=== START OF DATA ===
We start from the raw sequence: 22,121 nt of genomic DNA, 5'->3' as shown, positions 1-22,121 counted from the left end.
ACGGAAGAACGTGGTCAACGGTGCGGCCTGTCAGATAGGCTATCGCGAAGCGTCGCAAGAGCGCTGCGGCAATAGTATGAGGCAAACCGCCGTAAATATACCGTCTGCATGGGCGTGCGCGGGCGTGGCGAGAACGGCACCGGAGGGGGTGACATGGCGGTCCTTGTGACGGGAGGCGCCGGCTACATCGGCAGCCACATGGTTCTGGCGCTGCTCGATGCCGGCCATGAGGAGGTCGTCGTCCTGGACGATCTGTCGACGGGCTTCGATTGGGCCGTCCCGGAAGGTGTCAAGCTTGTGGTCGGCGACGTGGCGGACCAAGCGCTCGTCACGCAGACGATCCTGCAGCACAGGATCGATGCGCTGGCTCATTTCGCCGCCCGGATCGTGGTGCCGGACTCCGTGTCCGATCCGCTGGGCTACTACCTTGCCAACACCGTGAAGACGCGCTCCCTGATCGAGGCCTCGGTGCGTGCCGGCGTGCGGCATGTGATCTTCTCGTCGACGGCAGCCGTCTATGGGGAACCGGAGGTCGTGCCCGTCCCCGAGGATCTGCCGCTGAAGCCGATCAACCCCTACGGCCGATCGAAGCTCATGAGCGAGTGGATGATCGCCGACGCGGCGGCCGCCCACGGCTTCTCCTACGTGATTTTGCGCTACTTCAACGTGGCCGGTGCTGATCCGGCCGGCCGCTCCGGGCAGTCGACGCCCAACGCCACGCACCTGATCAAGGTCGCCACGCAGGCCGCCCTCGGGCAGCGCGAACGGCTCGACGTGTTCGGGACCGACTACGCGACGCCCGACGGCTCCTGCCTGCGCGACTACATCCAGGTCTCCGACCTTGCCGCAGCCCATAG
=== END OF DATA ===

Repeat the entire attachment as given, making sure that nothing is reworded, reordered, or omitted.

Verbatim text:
We start from the raw sequence: 22,121 nt of genomic DNA, 5'->3' as shown, positions 1-22,121 counted from the left end.
ACGGAAGAACGTGGTCAACGGTGCGGCCTGTCAGATAGGCTATCGCGAAGCGTCGCAAGAGCGCTGCGGCAATAGTATGAGGCAAACCGCCGTAAATATACCGTCTGCATGGGCGTGCGCGGGCGTGGCGAGAACGGCACCGGAGGGGGTGACATGGCGGTCCTTGTGACGGGAGGCGCCGGCTACATCGGCAGCCACATGGTTCTGGCGCTGCTCGATGCCGGCCATGAGGAGGTCGTCGTCCTGGACGATCTGTCGACGGGCTTCGATTGGGCCGTCCCGGAAGGTGTCAAGCTTGTGGTCGGCGACGTGGCGGACCAAGCGCTCGTCACGCAGACGATCCTGCAGCACAGGATCGATGCGCTGGCTCATTTCGCCGCCCGGATCGTGGTGCCGGACTCCGTGTCCGATCCGCTGGGCTACTACCTTGCCAACACCGTGAAGACGCGCTCCCTGATCGAGGCCTCGGTGCGTGCCGGCGTGCGGCATGTGATCTTCTCGTCGACGGCAGCCGTCTATGGGGAACCGGAGGTCGTGCCCGTCCCCGAGGATCTGCCGCTGAAGCCGATCAACCCCTACGGCCGATCGAAGCTCATGAGCGAGTGGATGATCGCCGACGCGGCGGCCGCCCACGGCTTCTCCTACGTGATTTTGCGCTACTTCAACGTGGCCGGTGCTGATCCGGCCGGCCGCTCCGGGCAGTCGACGCCCAACGCCACGCACCTGATCAAGGTCGCCACGCAGGCCGCCCTCGGGCAGCGCGAACGGCTCGACGTGTTCGGGACCGACTACGCGACGCCCGACGGCTCCTGCCTGCGCGACTACATCCAGGTCTCCGACCTTGCCGCAGCCCATAG